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Everything posted by Clem

  1. Clem

    RR - Cypress Run 5K

    Thank you all for your encouraging words. I forgot to mention that I felt so good after the race that I went for a run the next day. I achieved my first sub-10-minute training mile since I restarted my running program. It just happened. Crazy stuff. Maybe I need to just stop thinking when it comes to running.
  2. Clem

    RR - Cypress Run 5K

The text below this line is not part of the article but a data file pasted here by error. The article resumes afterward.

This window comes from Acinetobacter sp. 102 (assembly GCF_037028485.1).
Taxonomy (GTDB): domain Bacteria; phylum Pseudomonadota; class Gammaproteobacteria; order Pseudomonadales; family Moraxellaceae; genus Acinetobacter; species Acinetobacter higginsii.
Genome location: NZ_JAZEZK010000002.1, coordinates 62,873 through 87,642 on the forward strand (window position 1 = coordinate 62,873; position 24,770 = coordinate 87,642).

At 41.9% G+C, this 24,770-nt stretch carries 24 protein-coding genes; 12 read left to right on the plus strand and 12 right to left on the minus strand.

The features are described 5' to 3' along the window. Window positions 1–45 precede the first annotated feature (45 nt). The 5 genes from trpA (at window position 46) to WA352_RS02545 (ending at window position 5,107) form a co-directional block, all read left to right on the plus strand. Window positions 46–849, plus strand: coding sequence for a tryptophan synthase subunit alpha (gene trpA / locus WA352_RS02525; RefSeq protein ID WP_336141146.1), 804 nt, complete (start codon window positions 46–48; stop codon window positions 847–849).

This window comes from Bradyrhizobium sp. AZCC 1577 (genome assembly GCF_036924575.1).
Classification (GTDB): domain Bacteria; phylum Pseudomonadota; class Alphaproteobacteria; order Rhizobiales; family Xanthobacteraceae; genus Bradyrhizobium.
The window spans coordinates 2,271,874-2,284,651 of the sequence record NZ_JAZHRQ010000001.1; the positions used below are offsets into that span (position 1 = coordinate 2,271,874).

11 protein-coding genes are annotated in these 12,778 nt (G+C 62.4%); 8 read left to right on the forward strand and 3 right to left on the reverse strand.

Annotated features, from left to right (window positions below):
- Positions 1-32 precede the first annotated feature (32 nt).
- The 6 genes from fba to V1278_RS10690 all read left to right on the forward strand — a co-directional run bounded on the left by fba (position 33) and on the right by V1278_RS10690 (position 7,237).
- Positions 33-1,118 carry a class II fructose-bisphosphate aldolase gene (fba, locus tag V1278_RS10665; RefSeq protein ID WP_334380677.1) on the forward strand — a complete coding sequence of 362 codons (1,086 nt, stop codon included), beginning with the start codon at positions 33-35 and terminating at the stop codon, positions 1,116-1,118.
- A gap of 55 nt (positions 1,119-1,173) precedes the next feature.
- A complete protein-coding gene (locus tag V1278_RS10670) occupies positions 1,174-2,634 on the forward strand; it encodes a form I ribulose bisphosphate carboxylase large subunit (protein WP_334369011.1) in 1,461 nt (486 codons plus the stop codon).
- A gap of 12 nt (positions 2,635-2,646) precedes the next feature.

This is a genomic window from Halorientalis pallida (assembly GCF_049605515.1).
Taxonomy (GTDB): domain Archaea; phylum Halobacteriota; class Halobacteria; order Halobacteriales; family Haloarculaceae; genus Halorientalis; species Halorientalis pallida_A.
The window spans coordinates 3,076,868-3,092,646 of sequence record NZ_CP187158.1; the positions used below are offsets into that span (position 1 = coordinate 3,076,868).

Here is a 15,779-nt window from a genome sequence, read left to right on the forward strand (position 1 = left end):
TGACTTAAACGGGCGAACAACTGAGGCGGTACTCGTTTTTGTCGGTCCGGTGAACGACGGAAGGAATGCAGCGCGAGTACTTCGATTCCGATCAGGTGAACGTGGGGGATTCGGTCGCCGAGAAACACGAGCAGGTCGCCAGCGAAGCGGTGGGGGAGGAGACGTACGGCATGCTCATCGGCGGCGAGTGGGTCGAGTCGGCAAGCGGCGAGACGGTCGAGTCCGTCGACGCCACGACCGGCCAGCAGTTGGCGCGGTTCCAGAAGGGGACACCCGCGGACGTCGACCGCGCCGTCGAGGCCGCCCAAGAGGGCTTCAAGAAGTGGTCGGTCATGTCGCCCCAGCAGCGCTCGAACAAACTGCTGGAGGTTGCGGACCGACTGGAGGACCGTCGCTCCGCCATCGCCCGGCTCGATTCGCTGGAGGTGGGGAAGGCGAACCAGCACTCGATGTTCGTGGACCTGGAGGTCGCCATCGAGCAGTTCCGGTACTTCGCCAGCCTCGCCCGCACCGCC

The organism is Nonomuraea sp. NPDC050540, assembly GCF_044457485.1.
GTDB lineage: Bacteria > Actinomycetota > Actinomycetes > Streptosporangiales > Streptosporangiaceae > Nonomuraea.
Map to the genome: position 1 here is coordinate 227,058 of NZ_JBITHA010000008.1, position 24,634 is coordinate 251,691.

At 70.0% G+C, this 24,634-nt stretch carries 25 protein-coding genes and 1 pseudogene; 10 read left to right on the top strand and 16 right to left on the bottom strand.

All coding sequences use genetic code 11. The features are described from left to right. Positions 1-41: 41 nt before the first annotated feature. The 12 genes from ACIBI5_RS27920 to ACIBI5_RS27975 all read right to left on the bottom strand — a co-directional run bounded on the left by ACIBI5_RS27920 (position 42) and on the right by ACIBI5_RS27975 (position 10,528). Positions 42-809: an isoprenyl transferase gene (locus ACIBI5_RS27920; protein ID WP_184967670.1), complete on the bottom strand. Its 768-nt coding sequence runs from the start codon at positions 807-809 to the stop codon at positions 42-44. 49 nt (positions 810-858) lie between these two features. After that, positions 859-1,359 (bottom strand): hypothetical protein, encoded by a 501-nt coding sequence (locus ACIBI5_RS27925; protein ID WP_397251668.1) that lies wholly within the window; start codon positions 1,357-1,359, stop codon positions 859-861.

Yay, it's 2016! More about that later, in this Race Report on the Cypress Run 5K. I'm an old dude, so this bloop is not going to help anybody learn to run faster. However, it might serve as a data point in the endless flow of data we sift through, in trying to answer the question, "What the hell is going on!?!?" I was out with serious illness, and invasive treatment for the last half of 2017. Before that, I was able to run a 10K in 52:35, for a pace of 8:27. The Age-Performance grade is 63.94%. I also ran a 5K earlier in the year in 25:35. That's an Age-Performance grade of 62.07%. I was happy with my progress as a runner, but I didn't really feel like I deserved an attaboy until I reached 70%. My longest training run was 10 miles. In mid-January of this year, I started running again. I had hoped that my legs and lungs would still hold some of that strength from the first half of 2017, but I wasn't quite feeling it. So, I went back to the beginning, and started with Week 1 of the Couch 2 5K program. I would try to ramp up the miles and speed as quickly as possible. I would use the Galloway approach, and walk for 60 seconds every half mile, to protect myself from injury. Maybe, I could leapfrog over the weeks, or jump to an Intermediate program, if the training went well. I was shocked and dismayed to find that starting back at the beginning seemed to suit me. Can you really lose that much in just 6 months of illness? In April, the Donate Life 5K came up, and I decided to run it with my daughter (the subject of a previous bloop). I hadn't quite finished the Couch 2 5K program yet, and I didn't seem to be getting up to any speed with it. So, I wasn't ready yet for the 5K race, but we both believe in the cause of this race, so we did it. I ran it in 34:37. Yikes! My first 5K ever was in 2016 (Donate Life), and I ran it in 30:08. Had my body actually regressed more than two years....back to 2015? Or worse? That was a shock. Then, I experienced more frustration in training runs. I think my legs were happy to get out there again. And my lungs seemed fine. But I just felt tired. I didn't feel the lactic acid effect in my legs. My lungs never burned. I just seemed to get tired. And my training times were terrible. I couldn't break 10 minutes per mile, and rarely came close. I remember the woman on the Loop who knew what everyone's race pace should be, and her advice to new runners, "Slow the !#?%!@#! down!" I was at peace with that. But, one of the wonderful moments in training comes when you accidentally peel off a great time. Nope. Wasn't happening. I had moved on to the Intermediate 5K training program. It felt burdensome. Then, I failed on a 5-mile fartlek. No lactic acid, really. No burning lungs. Just tired. And I stopped, and walked two miles back to my home. It sure felt like defeat. So, I decided I'd switch over to the Beginners 10K training program. 5 days of running, not 6. In the meantime, I wanted to run another 5K to verify that I was truly at pre-2016 levels. I chose the Cypress Run 5K. In seeking another way to answer my question, I ran a fast mile a week before the race. I did break 10 minutes. But the calculator predicted a 5K time of 34 minutes. Jeez! I arrived at the Cypress race hoping to at least get into 31 minutes. It was a fun event. Well-organized. I ran it with both my son and daughter, and had a great time. I decided at the last minute to run it without stopping. My legs actually seemed grateful to just keep pumping away. I felt good and strong through the first two miles. In the third mile, there was at least one episode of 'bouncing,' which looks like you're running, sorta-kinda, but you're sure not moving forward much. I needed to catch my breath with bouncing for about 60 seconds. My son took off at the two-mile mark, and disappeared. My daughter and I kicked it a bit in the last .1 mile, and passed two people on the way to the finish line. A nice surprise to have some energy left. My time? 29:47. Yes, I was at least back to 2016! I had not trusted my training. I forgot the magic power of a taper week. And there's the weird, fun energy you get from running with a bunch of people. I feel like I'm back in the ballgame now. I'll just have to be patient in getting back to 2017. I'm not good at patience, but maybe I'm supposed to learn. Running is mental.